Company commercial – To float, or not to float?

The journey to becoming a publicly traded company is often long and arduous. It can take in excess of six months to fully prepare for flotation and costs can run extremely high. In order to take a business public, there are a number of steps you need to take. Here, we’ve simplified and streamlined them in an attempt to make the process more immediately accessible.

  1. Choose your market – In the UK, there are two main markets. These are the London Stock Exchange (LSE) and the Alternative Investment Market (AIM). The second of these two markets is for smaller, growing businesses.
  2. Hire your advisors – If you haven’t done so already, it’s necessary to hire advisors who are registered with the market’s relevant regulatory board. You will also require lawyers and auditors.
  3. Prepare to float – This involves ensuring the company structure is suited to your chosen market, that your accounts meet the appropriate standards, and that all relevant paperwork and information has been collected.
  4. Price your business – The price of the public offering will largely depend on your historical earnings and future growth expectations. You can lower the price to ensure a successful flotation, or stick with a higher evaluation if you’re particularly confident about the value of your business.
  5. The final stages – Towards the end of the process, a prospectus needs to be created in order to sell the business to prospective investors. It’s also necessary to decide what type of shares you want to offer.

When is it a good time to float?

It can be extremely difficult to know when it’s time to take your company public. There’s a lot to consider and business owners need to be sure they’re making the right decision before they float the company. Below, we’ve listed five factors that should indicate that you’re ready to go public.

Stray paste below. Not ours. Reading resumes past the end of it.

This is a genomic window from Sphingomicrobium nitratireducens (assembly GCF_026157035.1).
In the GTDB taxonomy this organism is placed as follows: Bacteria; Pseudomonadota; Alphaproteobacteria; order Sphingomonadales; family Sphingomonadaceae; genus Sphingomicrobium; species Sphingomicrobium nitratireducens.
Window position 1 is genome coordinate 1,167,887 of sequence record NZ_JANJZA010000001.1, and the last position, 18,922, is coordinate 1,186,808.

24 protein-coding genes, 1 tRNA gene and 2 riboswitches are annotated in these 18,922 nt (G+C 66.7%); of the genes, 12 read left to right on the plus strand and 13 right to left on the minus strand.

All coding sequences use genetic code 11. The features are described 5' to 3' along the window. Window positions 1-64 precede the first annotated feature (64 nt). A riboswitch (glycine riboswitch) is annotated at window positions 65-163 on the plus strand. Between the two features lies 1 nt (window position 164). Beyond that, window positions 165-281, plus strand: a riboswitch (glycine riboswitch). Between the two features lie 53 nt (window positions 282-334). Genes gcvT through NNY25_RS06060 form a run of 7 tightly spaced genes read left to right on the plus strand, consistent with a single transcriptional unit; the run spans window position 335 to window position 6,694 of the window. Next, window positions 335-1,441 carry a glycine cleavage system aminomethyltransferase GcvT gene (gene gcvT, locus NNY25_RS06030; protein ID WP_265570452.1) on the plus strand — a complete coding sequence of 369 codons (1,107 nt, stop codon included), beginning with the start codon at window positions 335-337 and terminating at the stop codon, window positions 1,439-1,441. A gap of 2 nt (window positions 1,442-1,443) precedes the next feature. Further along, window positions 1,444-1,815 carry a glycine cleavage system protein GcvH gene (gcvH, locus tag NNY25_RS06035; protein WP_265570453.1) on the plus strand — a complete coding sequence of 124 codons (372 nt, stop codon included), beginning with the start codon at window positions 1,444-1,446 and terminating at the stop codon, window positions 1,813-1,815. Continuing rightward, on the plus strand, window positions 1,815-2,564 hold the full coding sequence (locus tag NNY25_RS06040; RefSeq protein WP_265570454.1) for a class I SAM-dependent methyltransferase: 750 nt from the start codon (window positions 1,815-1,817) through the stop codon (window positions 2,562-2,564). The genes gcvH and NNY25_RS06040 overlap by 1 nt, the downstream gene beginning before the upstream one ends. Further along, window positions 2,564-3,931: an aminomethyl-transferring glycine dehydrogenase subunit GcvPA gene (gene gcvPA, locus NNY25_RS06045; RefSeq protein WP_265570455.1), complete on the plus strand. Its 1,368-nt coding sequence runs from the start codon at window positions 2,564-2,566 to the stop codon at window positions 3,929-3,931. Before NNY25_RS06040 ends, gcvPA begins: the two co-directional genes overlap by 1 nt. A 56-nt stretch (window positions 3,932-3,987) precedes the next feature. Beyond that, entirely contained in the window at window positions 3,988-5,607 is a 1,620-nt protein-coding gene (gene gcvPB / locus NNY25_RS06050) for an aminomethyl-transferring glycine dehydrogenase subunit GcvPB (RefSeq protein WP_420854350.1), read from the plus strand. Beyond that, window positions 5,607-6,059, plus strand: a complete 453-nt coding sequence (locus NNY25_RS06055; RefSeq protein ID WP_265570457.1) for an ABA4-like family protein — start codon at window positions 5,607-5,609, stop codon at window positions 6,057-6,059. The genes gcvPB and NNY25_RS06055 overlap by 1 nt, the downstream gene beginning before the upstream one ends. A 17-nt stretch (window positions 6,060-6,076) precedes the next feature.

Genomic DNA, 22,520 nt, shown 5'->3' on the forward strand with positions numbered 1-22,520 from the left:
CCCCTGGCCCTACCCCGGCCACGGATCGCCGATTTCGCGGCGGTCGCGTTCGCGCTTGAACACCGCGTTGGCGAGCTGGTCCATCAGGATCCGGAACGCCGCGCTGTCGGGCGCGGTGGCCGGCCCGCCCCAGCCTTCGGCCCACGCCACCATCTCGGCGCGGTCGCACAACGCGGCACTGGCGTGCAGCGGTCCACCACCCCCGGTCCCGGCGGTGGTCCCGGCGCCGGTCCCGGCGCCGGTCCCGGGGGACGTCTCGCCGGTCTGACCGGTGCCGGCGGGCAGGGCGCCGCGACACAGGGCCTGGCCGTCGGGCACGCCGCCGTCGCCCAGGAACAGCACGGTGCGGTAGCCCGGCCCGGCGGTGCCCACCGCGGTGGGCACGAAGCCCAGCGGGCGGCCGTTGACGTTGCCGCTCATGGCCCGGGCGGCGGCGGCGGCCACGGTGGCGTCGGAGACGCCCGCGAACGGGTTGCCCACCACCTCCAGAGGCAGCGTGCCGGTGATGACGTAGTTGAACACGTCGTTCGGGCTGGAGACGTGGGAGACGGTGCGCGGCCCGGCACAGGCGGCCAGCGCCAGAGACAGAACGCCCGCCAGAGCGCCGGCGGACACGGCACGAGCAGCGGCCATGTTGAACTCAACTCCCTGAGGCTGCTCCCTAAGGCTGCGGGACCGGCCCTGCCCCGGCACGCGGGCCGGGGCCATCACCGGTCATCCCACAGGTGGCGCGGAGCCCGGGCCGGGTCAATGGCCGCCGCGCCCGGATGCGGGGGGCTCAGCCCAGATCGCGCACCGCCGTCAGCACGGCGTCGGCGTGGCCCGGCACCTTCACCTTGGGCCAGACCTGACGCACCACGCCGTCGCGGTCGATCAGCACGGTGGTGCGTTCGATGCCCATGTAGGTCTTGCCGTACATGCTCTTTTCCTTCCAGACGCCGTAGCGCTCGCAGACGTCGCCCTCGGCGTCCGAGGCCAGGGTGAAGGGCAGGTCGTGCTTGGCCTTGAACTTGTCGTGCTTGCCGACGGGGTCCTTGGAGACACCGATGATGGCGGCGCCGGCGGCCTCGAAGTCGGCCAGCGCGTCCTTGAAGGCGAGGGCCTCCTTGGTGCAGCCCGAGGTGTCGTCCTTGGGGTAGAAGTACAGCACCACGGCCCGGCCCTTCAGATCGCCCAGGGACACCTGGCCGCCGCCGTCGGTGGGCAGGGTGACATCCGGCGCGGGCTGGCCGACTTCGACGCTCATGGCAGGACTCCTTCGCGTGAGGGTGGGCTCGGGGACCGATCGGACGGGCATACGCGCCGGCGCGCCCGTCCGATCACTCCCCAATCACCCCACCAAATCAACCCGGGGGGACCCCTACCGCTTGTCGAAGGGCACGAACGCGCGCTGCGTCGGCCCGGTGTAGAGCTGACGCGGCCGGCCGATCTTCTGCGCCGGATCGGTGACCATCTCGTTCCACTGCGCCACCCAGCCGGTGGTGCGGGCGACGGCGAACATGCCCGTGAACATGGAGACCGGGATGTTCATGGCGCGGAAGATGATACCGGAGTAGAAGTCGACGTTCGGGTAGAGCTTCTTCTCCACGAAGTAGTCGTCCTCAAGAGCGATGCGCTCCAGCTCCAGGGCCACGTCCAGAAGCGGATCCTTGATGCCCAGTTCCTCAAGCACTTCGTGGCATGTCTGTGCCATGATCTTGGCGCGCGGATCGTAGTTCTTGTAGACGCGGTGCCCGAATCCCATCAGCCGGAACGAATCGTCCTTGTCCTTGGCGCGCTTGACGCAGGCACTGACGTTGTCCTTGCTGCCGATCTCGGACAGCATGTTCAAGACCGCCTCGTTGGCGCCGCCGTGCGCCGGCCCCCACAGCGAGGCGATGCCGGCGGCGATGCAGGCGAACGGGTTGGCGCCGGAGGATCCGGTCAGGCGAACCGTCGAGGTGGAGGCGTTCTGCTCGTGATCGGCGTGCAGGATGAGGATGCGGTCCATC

1. If your business demonstrates strong earnings growth or has the potential for quick growth in the near future.
  2. When your organisation is well established, stable, and prepared for the enormous changes that will result from the company going public.
  3. When the business is ready to increase its cash flow, pay off debts, and fund further growth. Floating a company on the stock exchange typically occurs because the owners desire an injection of cash and further investment in the business.
  4. You have a firm business plan for ensuring growth and giving investors a return on their investment.
  5. The business is in a secure enough financial position to cover the costs of going public. It can be an expensive process.

When shouldn’t you float?

Just because your business has been growing and expanding for many years, doesn’t mean it’s ready to be floated on the stock exchange. Going public is an incredibly demanding process that requires determination and dedication on behalf of all company employees if it’s to succeed. If your business meets any of the following criteria, you may want to reconsider going public:

  • You are not prepared for the increased amount of work relating to regulatory compliance, disclosure procedures, and shareholder reports.
  • The business may not attract sufficient investment to warrant it being floated on the stock exchange.
  • The organisation is not secure enough to handle the disruptions to cash flow and board control that may result from it being taken public.
  • There is not enough to differentiate your business from the competition. A successful public offering is usually dependent on a business benefiting from a unique product or selling point.

The decision to go public should not be made lightly and a great deal of legal and financial advice should be sought before the process is begun. While floating a business is often considered evidence of financial success, this is not always the case and companies should not just naturally assume it’s the logical next step or the right thing to do.

This is not legal advice; it is intended to provide information of general interest about current legal issues.